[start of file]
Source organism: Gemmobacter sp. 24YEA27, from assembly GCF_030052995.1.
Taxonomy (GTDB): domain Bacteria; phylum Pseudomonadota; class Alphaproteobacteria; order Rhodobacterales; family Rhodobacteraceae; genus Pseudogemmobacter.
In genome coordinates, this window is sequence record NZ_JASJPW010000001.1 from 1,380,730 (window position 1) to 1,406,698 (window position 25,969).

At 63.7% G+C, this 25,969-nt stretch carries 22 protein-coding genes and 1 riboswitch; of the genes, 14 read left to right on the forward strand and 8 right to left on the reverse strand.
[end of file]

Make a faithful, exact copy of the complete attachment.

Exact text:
Source organism: Gemmobacter sp. 24YEA27, from assembly GCF_030052995.1.
Taxonomy (GTDB): domain Bacteria; phylum Pseudomonadota; class Alphaproteobacteria; order Rhodobacterales; family Rhodobacteraceae; genus Pseudogemmobacter.
In genome coordinates, this window is sequence record NZ_JASJPW010000001.1 from 1,380,730 (window position 1) to 1,406,698 (window position 25,969).

At 63.7% G+C, this 25,969-nt stretch carries 22 protein-coding genes and 1 riboswitch; of the genes, 14 read left to right on the forward strand and 8 right to left on the reverse strand.